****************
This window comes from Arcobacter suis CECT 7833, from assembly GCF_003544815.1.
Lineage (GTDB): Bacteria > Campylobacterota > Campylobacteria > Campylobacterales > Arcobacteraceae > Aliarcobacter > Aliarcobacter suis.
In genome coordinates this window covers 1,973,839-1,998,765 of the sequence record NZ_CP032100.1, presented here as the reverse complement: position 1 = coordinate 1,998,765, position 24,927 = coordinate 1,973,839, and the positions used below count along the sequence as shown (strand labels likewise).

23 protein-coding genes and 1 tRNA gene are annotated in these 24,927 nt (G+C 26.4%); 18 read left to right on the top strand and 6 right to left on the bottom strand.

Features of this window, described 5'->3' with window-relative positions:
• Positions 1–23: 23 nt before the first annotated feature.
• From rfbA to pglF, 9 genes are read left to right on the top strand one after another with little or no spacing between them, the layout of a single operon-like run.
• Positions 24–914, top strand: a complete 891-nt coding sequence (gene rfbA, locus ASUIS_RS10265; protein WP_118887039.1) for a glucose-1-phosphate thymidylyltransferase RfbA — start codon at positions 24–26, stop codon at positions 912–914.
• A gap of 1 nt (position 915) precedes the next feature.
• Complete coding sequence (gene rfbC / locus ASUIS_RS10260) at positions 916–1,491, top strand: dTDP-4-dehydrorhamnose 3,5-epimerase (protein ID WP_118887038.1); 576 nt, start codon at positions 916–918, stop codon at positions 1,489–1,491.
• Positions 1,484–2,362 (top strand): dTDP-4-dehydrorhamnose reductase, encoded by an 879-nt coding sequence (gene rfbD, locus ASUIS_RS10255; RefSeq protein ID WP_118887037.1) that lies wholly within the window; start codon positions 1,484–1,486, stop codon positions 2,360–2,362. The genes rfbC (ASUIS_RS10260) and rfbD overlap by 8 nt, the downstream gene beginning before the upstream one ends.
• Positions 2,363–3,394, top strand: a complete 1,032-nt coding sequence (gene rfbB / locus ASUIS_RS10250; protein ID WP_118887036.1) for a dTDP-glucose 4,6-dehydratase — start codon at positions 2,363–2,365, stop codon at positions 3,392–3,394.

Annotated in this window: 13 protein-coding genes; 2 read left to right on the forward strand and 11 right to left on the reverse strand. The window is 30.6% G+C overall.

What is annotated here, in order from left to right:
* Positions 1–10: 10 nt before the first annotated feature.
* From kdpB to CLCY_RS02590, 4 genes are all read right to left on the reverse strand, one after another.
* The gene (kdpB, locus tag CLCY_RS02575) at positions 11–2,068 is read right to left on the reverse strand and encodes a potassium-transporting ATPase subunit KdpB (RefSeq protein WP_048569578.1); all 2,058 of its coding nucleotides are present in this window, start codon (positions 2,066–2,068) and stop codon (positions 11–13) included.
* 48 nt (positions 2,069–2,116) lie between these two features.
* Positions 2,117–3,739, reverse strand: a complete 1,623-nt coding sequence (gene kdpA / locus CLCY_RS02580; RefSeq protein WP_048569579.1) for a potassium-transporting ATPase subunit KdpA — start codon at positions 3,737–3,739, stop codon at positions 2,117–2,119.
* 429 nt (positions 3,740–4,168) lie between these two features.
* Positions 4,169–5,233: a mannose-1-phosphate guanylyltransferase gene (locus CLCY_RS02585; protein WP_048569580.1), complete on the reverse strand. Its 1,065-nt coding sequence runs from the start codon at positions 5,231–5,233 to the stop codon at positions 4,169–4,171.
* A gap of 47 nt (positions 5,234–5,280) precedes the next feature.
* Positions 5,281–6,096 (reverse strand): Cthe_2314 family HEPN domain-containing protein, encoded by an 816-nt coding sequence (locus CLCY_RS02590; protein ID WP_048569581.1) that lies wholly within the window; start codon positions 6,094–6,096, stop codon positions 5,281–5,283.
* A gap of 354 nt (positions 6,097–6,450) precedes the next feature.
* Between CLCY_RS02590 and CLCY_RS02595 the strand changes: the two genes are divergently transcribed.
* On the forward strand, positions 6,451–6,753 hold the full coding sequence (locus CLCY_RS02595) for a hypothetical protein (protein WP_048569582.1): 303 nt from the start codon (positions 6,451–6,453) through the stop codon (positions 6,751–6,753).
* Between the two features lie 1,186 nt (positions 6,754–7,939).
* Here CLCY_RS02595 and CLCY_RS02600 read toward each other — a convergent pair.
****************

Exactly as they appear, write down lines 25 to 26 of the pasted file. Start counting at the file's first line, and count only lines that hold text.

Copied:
* Between CLCY_RS02590 and CLCY_RS02595 the strand changes: the two genes are divergently transcribed.
* On the forward strand, positions 6,451–6,753 hold the full coding sequence (locus CLCY_RS02595) for a hypothetical protein (protein WP_048569582.1): 303 nt from the start codon (positions 6,451–6,453) through the stop codon (positions 6,751–6,753).